26 May 2009
IN HAITI ARISTIDE LIVES!
by Charlie Hinton
Four elections prove it.
In 1990 and 2000, overwhelming majorities elected Jean-Bertrand Aristide president, but military coups overthrew him both times.
In 2004, the U.S., France, and Canada led an occupation force that kidnapped and exiled him from the Americas. A United Nations military occupation force followed, led by Brazil, and continues to occupy Haiti today, with the mission, under the name of “peacekeeping,” of suppressing the popular movement and preventing the return to power of Aristide’s Lavalas Party.
The coup government held an election for president in 2006, and although security conditions did not permit Lavalas to run candidates, Rene Preval, a former Lavalas president, ran. Under the banner of a new party, Lespwa or “Hope,” Preval received a huge majority, because Haitian voters thought they were voting for an ally of President Aristide and his policies, which had prioritized improving the lives of the Haitian majority. After vote-counting fraud almost forced a run-off, massive street demonstrations backed up the popular vote.
The Election Council relented and announced Preval the winner.
Preval, however, has ignored the wishes of those who voted for him, and joined with the occupation forces to consolidate the policies of the coup. His government scheduled elections for 12 Senate seats on April 19, but the Election Council rejected all Lavalas candidates. In response, Lavalas called for a boycott of the election. Fewer than 10%, and by some accounts as low as 3% of Haitians voted, once again demonstrating their love and respect for their president and what he stands for.
Haiti’s majority have now demonstrated four times, in every way they legally can, their support for President Aristide and a Lavalas government. Seemingly the whole world has allied against them, not unlike during the war to end enslavement 200+ years ago, when Haitians had to defeat English and Spanish expeditionary forces as well as Napoleon’s army to free themselves and establish an independent country, which all slave-owning nations then boycotted for fear Haiti’s example might spread.
That same fear of a powerful, independent movement for freedom and democracy exists today, as Preval and the “international community” suppress and repress all those they cannot buy off.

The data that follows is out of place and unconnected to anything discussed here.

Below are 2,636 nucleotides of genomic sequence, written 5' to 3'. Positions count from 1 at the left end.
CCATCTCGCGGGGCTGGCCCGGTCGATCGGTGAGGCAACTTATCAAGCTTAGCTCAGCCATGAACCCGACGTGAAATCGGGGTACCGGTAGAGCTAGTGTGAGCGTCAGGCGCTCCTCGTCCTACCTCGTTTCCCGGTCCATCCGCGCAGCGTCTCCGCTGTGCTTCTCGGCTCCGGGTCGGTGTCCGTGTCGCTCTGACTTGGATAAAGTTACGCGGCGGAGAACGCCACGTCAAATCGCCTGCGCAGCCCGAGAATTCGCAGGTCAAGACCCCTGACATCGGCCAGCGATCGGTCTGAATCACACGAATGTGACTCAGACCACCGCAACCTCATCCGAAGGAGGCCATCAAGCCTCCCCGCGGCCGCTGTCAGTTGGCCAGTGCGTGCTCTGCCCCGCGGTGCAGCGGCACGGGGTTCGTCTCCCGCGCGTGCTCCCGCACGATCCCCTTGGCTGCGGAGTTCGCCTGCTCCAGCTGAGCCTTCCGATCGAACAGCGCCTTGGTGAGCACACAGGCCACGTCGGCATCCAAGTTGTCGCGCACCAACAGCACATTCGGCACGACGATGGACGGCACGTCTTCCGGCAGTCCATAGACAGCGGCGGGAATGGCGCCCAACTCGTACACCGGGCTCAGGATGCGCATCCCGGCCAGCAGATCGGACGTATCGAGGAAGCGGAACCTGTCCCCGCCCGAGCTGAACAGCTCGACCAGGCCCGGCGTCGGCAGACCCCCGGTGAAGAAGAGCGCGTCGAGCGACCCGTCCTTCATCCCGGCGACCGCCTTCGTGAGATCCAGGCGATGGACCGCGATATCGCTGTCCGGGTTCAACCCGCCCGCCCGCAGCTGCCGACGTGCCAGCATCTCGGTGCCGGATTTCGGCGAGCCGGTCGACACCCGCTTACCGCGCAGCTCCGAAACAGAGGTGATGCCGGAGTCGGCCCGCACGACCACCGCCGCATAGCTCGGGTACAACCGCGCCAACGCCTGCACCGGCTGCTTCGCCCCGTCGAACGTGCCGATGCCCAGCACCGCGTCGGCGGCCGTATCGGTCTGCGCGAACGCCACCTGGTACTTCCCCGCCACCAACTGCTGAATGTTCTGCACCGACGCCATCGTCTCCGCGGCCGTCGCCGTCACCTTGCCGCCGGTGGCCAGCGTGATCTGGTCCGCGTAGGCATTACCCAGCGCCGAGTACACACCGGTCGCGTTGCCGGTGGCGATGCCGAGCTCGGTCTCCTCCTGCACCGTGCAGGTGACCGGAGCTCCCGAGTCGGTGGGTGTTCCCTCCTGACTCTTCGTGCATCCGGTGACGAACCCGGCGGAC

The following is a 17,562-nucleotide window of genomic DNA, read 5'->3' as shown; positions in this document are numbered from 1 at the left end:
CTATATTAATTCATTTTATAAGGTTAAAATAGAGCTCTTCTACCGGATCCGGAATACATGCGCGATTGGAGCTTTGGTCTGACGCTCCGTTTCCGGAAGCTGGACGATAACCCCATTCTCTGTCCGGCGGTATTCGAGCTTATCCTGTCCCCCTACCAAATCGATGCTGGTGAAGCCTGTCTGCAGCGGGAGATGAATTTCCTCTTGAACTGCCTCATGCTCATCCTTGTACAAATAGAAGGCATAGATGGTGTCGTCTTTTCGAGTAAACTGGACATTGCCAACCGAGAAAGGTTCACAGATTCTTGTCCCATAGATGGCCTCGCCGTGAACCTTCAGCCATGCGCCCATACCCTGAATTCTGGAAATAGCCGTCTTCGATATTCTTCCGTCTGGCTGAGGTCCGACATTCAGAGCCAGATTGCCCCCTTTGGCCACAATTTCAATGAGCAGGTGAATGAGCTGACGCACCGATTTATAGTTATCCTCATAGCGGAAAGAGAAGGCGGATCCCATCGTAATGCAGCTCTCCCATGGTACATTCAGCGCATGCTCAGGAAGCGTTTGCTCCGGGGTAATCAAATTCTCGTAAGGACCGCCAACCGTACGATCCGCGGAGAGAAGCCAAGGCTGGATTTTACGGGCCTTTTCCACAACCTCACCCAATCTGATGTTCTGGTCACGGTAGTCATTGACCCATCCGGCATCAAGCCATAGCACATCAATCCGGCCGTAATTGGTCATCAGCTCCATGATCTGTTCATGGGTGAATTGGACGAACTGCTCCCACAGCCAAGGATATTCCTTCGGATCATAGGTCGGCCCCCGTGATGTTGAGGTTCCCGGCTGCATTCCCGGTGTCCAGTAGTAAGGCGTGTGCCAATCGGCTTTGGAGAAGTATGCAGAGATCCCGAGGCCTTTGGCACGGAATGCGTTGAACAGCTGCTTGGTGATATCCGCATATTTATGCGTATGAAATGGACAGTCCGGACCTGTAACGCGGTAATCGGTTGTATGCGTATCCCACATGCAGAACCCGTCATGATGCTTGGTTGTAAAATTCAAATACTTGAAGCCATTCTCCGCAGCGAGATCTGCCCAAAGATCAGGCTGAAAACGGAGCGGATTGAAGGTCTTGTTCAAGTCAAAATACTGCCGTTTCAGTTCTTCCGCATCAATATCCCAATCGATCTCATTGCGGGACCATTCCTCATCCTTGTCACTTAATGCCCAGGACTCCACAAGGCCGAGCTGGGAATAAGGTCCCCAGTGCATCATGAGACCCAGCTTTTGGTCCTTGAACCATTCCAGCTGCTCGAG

- LAVALAS prisoners languish in prison 5 years after the coup without charges.
- The disappearance of grassroots leader Lovinsky Pierre-Antoine, kidnapped in August, 2007, has never been investigated.
- Rigged food prices have led to food riots, starvation, and a diet of mud cookies for the most destitute.
- Tens of thousands of victims of devastating killer hurricanes receive zero support.
- U.N. military troops terrorize the neighborhoods most supportive of Lavalas.
If the United States government truly supported democracy and free elections, President Aristide would have served out both his terms, and U.N. troops would not be occupying Haiti.
- U.S. ambassador Janet Sanderson, a Bush appointee, would not be pressuring the Preval administration to issue arrest warrants for 42 of the organizers of the election boycott, including five hunger strikers who were forced out of the parliament building by police the day after the election.
- She would not be calling the boycott an “obstruction of democracy.”
This election demonstrates the power of the electoral boycott. Lavalas almost boycotted the 2006 presidential elections called by the coup government, but the grassroots had hope that Preval would govern to benefit them and voted for him, en masse. When he betrayed their hopes, and Lavalas candidates were not allowed to run for the Senate seats in 2009, they called for the boycott, completely destroying the credibility of the elections on one hand, and demonstrating the overwhelming support for Aristide and Lavalas principles, on the other.
Haiti’s people need solidarity right now. They are clear in their demands: an end to the occupation, the release of Lavalas prisoners, the return of President Aristide (currently exiled in South Africa), and a government that serves those most in need, which in Haiti is at least 80% of the population.
If the “international community” is part of the problem, it is up to the freedom-loving peoples of the world to be part of the solution.
Does that mean you?